Places Discussed

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Barchester. Episcopal seat of the Church of England’s diocese of Barset, the site of the bishop’s palace as well as all the ecclesiastical politics, which involves the Reverend Josiah Crawley’s trials after being accused of stealing a bank draft. Bishop Proudie and his wife are the chief powers of the town. In fact, Mrs. Proudie leads the bishop by the nose and is actively working against the honest but obtuse Crawley. Barchester is also the site of the dean and chapter, who also wield influence in matters spiritual and temporal.


Hogglestock. Small bleak parish of which the Reverend Josiah Crawley is the perpetual curate. While no one in his right mind could aspire to live in this god-forsaken hamlet, Crawley serves his poor parishioners well. Nevertheless, Mrs. Proudie conspires to oust him for malfeasance and insert her obsequious dependant, the Reverend Caleb Thumble, in his place.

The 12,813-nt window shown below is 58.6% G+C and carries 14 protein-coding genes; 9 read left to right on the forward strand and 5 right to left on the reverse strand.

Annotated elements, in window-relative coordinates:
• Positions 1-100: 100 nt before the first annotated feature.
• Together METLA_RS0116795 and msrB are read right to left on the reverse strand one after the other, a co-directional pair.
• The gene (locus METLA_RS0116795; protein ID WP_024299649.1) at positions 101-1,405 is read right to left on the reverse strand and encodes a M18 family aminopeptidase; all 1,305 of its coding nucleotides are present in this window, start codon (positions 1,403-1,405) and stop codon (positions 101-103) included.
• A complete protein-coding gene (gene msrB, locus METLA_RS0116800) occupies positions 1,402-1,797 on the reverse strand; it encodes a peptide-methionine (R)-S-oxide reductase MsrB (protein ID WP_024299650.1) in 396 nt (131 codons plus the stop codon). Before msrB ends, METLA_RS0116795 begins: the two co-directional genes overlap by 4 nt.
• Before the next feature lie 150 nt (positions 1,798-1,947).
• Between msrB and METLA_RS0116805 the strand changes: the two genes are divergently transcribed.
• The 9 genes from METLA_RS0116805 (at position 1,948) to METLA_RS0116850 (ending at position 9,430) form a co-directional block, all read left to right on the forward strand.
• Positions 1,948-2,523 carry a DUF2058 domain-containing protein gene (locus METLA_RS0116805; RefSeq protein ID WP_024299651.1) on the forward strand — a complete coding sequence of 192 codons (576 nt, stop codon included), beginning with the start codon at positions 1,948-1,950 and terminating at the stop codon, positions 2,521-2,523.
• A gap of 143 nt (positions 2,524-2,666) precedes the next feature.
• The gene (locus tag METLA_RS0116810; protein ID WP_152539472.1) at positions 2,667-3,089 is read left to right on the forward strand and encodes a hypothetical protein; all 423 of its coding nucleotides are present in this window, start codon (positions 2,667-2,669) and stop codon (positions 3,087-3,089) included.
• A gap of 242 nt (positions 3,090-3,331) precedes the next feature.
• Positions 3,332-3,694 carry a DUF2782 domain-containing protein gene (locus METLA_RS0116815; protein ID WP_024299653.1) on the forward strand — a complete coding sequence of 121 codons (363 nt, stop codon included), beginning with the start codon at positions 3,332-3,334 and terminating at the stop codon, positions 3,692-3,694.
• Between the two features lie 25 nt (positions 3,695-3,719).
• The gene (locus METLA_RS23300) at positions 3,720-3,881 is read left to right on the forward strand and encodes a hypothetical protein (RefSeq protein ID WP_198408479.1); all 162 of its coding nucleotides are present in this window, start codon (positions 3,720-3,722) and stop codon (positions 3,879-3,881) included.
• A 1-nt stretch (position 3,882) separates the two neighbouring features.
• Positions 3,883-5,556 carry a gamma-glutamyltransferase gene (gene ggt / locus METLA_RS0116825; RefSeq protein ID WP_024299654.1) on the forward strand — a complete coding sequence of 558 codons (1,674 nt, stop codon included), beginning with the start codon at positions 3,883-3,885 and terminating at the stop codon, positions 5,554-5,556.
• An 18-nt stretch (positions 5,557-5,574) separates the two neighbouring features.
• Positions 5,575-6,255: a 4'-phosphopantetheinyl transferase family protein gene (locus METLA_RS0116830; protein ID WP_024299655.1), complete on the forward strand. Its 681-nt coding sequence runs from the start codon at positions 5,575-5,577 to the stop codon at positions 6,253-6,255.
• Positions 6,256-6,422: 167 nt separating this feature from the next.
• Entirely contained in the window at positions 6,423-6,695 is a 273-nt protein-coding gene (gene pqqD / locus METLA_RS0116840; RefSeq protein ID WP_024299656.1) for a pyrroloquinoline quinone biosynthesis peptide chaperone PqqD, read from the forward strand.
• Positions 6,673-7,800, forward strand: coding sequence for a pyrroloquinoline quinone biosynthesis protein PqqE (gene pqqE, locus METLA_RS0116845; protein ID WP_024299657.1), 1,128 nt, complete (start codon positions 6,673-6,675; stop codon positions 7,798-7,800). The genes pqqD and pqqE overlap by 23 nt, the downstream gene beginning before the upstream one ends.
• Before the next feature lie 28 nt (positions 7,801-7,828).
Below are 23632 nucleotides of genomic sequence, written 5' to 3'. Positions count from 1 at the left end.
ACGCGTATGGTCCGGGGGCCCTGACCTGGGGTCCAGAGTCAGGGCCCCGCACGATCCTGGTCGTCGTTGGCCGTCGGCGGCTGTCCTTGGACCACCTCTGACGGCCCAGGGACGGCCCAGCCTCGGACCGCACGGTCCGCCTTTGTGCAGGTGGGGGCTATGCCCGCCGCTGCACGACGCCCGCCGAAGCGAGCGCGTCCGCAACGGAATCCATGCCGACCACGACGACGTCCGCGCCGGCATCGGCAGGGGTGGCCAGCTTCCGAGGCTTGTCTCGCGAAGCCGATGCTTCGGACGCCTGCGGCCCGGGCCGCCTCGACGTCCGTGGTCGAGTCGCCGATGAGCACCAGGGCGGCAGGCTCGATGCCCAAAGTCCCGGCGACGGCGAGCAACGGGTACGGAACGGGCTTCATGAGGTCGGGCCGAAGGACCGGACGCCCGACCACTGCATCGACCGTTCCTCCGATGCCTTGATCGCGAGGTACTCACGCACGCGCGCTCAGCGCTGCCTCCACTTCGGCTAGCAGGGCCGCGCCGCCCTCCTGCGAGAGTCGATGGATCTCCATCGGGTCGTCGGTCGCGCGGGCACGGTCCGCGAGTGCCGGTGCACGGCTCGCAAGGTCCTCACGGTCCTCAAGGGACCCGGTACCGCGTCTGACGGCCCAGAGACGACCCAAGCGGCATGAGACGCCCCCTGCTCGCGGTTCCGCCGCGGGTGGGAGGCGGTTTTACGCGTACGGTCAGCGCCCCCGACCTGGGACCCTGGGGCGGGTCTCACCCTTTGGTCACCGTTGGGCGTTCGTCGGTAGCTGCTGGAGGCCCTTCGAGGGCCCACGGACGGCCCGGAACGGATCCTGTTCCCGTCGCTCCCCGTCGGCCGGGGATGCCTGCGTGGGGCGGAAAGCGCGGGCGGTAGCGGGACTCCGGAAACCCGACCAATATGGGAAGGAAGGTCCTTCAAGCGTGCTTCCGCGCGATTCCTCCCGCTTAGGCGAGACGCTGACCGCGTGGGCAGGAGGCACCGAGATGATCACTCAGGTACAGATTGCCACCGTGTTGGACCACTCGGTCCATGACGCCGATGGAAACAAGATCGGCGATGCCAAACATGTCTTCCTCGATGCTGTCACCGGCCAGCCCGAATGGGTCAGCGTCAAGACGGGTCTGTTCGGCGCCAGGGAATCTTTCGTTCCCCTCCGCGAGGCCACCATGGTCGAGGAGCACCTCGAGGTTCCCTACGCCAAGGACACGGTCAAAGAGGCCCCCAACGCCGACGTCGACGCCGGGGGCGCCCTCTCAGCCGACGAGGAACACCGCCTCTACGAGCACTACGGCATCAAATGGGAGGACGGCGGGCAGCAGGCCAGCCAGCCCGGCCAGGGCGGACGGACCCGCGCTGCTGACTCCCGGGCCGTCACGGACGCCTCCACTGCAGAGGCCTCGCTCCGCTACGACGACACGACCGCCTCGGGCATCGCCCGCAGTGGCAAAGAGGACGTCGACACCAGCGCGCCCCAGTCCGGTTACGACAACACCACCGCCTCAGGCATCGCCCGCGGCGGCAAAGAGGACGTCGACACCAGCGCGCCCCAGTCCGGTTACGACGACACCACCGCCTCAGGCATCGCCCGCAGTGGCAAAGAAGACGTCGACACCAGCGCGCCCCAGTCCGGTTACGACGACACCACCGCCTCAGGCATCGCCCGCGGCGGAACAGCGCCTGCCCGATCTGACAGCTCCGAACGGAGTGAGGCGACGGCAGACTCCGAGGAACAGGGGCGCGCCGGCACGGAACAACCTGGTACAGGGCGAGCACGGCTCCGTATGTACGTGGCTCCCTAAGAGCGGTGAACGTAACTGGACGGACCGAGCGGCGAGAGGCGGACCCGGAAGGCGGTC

Silverbridge. Town on the railway line in Barset where Crawley is taken to face legal charges after he is accused of stealing a bank check. His daughter Grace, the romantic heroine of a subplot of the novel, teaches at the Misses Prettyman’s School in Silverbridge but resigns her post in shame because of her father’s accusation.


*London. Great Britain’s capital city is the site of the office of the barrister Thomas Toogood, a member of a respected law firm and cousin to the Reverend Crawley’s wife. Toogood defends Crawley and solves the mystery of the missing check. His urban offices provide a contrast to the rural milieu of Barset.